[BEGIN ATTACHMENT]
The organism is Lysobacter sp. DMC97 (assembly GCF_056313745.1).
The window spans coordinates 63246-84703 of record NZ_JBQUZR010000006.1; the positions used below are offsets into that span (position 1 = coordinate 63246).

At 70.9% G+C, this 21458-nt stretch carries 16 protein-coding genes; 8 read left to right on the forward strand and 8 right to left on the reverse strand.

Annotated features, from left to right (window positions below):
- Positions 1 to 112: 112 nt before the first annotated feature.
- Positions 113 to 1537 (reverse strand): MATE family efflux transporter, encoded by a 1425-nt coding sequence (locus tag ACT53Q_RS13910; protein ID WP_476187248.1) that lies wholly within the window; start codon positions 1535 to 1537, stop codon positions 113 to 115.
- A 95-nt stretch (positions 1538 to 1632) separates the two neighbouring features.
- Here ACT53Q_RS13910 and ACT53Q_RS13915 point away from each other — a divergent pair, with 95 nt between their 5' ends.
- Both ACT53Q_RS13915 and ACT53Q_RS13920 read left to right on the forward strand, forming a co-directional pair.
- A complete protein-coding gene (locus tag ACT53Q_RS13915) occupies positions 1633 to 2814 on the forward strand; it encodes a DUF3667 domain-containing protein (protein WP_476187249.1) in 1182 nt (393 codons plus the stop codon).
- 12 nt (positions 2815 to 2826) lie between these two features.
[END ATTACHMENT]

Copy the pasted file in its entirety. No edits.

The organism is Lysobacter sp. DMC97 (assembly GCF_056313745.1).
The window spans coordinates 63246-84703 of record NZ_JBQUZR010000006.1; the positions used below are offsets into that span (position 1 = coordinate 63246).

At 70.9% G+C, this 21458-nt stretch carries 16 protein-coding genes; 8 read left to right on the forward strand and 8 right to left on the reverse strand.

Annotated features, from left to right (window positions below):
- Positions 1 to 112: 112 nt before the first annotated feature.
- Positions 113 to 1537 (reverse strand): MATE family efflux transporter, encoded by a 1425-nt coding sequence (locus tag ACT53Q_RS13910; protein ID WP_476187248.1) that lies wholly within the window; start codon positions 1535 to 1537, stop codon positions 113 to 115.
- A 95-nt stretch (positions 1538 to 1632) separates the two neighbouring features.
- Here ACT53Q_RS13910 and ACT53Q_RS13915 point away from each other — a divergent pair, with 95 nt between their 5' ends.
- Both ACT53Q_RS13915 and ACT53Q_RS13920 read left to right on the forward strand, forming a co-directional pair.
- A complete protein-coding gene (locus tag ACT53Q_RS13915) occupies positions 1633 to 2814 on the forward strand; it encodes a DUF3667 domain-containing protein (protein WP_476187249.1) in 1182 nt (393 codons plus the stop codon).
- 12 nt (positions 2815 to 2826) lie between these two features.